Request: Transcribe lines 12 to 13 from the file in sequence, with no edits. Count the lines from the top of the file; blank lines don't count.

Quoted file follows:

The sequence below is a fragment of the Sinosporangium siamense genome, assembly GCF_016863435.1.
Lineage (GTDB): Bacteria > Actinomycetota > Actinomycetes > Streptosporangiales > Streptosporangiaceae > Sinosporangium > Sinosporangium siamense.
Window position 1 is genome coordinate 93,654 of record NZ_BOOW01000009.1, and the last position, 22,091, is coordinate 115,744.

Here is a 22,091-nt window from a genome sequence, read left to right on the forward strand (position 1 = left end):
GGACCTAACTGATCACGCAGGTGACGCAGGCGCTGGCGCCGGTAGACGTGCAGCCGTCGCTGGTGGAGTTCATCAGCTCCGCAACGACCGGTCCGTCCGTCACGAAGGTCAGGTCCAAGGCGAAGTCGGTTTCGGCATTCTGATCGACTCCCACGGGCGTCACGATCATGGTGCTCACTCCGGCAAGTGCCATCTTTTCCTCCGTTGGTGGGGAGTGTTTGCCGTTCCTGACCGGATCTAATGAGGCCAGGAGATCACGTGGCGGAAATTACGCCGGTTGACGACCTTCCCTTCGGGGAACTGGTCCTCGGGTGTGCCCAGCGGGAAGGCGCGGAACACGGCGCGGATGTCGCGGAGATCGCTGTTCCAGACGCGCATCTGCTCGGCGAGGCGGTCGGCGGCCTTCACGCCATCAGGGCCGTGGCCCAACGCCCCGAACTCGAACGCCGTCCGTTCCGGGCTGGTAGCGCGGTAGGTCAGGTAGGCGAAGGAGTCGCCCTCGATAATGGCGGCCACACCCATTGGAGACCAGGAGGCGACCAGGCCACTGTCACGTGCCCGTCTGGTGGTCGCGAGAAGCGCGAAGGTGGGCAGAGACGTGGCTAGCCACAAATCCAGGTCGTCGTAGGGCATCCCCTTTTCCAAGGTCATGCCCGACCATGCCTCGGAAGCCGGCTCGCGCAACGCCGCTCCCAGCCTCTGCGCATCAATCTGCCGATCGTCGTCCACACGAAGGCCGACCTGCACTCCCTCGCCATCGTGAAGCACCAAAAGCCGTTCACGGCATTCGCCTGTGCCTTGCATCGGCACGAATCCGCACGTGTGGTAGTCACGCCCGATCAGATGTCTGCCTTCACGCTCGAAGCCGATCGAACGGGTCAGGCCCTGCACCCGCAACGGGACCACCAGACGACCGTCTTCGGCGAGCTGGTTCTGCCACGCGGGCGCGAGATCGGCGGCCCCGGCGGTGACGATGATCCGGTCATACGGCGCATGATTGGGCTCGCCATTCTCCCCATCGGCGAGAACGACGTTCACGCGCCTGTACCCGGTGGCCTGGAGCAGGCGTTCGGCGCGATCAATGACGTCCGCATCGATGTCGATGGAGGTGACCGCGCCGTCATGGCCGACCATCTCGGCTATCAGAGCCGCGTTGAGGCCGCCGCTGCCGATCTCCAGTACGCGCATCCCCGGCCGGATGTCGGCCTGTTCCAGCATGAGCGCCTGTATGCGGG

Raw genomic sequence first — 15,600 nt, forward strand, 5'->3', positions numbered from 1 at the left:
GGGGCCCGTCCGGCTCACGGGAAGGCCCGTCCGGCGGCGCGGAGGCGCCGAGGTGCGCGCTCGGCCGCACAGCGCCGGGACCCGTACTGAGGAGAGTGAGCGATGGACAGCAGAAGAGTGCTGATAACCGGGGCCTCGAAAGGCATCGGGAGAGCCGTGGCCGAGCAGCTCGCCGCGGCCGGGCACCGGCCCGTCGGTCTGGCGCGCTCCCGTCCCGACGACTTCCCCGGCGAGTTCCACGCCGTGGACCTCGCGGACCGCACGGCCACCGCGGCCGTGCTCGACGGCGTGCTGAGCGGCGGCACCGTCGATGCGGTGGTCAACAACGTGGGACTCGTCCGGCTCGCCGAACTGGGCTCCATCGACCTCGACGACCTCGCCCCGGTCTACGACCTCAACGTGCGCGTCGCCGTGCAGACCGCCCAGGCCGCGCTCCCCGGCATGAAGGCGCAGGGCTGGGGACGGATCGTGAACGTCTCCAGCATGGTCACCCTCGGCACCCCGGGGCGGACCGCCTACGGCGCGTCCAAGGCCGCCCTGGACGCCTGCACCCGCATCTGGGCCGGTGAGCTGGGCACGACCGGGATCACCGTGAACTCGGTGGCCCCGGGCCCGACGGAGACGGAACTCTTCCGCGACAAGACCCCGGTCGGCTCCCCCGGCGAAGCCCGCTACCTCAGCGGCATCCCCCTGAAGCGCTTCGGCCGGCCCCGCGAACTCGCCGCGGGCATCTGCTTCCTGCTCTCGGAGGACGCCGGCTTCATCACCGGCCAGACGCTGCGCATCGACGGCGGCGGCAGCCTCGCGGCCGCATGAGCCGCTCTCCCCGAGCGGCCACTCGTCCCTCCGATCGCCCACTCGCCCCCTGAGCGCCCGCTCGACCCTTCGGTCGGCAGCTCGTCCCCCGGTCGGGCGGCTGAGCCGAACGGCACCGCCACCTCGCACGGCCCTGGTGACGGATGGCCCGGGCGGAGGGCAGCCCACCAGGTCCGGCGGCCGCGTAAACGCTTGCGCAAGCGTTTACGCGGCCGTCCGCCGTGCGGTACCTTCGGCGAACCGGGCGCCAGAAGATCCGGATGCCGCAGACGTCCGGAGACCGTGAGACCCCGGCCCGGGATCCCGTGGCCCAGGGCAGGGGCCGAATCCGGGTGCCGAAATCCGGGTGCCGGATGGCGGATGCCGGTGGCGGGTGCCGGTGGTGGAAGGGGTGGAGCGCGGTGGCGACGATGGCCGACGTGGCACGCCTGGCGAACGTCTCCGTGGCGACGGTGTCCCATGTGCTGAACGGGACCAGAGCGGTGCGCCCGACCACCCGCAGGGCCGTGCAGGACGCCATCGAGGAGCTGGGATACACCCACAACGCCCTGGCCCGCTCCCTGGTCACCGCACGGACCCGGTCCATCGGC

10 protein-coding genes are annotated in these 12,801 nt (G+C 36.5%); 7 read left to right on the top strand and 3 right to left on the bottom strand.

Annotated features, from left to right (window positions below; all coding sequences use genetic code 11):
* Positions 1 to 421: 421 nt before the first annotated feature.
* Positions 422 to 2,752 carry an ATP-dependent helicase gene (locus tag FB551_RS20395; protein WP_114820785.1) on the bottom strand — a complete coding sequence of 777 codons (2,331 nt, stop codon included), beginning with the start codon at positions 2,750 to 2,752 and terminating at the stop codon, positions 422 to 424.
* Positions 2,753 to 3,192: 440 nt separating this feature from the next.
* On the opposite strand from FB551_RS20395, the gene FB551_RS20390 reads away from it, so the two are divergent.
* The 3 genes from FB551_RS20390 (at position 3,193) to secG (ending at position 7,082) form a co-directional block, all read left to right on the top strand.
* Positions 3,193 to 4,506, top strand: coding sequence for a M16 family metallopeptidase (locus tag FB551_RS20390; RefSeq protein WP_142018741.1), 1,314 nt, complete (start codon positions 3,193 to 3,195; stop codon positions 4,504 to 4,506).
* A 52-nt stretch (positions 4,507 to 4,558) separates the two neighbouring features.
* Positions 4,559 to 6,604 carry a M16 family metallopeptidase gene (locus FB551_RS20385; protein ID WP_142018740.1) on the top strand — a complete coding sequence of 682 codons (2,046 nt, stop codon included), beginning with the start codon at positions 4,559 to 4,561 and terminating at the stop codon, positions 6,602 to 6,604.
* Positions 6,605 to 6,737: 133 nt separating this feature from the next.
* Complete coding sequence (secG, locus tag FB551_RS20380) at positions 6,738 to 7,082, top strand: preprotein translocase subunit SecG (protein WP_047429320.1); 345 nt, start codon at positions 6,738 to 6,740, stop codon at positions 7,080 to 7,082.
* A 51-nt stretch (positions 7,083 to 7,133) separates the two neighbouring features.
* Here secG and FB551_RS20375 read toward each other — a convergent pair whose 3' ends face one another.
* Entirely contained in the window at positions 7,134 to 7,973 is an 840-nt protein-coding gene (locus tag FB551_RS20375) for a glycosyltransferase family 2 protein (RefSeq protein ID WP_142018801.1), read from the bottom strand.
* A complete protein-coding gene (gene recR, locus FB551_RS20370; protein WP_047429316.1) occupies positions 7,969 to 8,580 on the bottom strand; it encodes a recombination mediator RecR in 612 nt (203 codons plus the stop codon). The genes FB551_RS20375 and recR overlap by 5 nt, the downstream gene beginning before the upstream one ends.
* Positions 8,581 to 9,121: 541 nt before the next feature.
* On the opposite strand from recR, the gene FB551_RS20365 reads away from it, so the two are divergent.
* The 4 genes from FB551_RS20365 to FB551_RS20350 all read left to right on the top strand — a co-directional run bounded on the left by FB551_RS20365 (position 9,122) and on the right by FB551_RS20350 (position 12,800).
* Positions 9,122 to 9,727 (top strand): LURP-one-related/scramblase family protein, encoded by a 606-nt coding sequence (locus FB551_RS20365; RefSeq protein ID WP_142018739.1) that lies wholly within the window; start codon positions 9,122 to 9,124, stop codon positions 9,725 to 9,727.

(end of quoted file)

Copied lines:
* Positions 2,753 to 3,192: 440 nt separating this feature from the next.
* On the opposite strand from FB551_RS20395, the gene FB551_RS20390 reads away from it, so the two are divergent.